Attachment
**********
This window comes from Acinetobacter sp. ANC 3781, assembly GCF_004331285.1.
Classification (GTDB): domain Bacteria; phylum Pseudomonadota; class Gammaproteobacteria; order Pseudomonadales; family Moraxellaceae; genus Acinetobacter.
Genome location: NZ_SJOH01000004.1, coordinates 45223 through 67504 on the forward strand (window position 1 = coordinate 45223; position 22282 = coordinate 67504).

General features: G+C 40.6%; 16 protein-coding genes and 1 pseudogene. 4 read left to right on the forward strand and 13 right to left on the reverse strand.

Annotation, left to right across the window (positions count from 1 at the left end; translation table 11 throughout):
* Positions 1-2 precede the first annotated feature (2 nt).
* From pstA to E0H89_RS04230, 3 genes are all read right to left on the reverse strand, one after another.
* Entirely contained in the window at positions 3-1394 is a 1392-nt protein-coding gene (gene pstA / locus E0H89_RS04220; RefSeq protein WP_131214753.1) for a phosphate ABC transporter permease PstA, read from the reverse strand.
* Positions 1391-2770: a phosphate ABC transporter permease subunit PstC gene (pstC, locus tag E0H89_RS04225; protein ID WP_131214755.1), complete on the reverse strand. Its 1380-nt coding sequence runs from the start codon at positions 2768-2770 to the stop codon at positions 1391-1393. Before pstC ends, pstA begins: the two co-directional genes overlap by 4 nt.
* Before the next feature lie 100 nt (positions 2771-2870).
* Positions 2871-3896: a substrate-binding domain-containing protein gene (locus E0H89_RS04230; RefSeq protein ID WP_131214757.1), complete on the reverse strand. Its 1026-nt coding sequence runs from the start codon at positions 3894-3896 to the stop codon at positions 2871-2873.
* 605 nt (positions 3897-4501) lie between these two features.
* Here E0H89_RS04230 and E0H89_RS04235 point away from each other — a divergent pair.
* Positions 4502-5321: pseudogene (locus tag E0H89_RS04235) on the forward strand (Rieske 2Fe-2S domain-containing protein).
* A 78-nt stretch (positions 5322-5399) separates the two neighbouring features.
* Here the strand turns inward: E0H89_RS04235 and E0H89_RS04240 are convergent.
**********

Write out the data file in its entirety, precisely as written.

This window comes from Acinetobacter sp. ANC 3781, assembly GCF_004331285.1.
Classification (GTDB): domain Bacteria; phylum Pseudomonadota; class Gammaproteobacteria; order Pseudomonadales; family Moraxellaceae; genus Acinetobacter.
Genome location: NZ_SJOH01000004.1, coordinates 45223 through 67504 on the forward strand (window position 1 = coordinate 45223; position 22282 = coordinate 67504).

General features: G+C 40.6%; 16 protein-coding genes and 1 pseudogene. 4 read left to right on the forward strand and 13 right to left on the reverse strand.

Annotation, left to right across the window (positions count from 1 at the left end; translation table 11 throughout):
* Positions 1-2 precede the first annotated feature (2 nt).
* From pstA to E0H89_RS04230, 3 genes are all read right to left on the reverse strand, one after another.
* Entirely contained in the window at positions 3-1394 is a 1392-nt protein-coding gene (gene pstA / locus E0H89_RS04220; RefSeq protein WP_131214753.1) for a phosphate ABC transporter permease PstA, read from the reverse strand.
* Positions 1391-2770: a phosphate ABC transporter permease subunit PstC gene (pstC, locus tag E0H89_RS04225; protein ID WP_131214755.1), complete on the reverse strand. Its 1380-nt coding sequence runs from the start codon at positions 2768-2770 to the stop codon at positions 1391-1393. Before pstC ends, pstA begins: the two co-directional genes overlap by 4 nt.
* Before the next feature lie 100 nt (positions 2771-2870).
* Positions 2871-3896: a substrate-binding domain-containing protein gene (locus E0H89_RS04230; RefSeq protein ID WP_131214757.1), complete on the reverse strand. Its 1026-nt coding sequence runs from the start codon at positions 3894-3896 to the stop codon at positions 2871-2873.
* 605 nt (positions 3897-4501) lie between these two features.
* Here E0H89_RS04230 and E0H89_RS04235 point away from each other — a divergent pair.
* Positions 4502-5321: pseudogene (locus tag E0H89_RS04235) on the forward strand (Rieske 2Fe-2S domain-containing protein).
* A 78-nt stretch (positions 5322-5399) separates the two neighbouring features.
* Here the strand turns inward: E0H89_RS04235 and E0H89_RS04240 are convergent.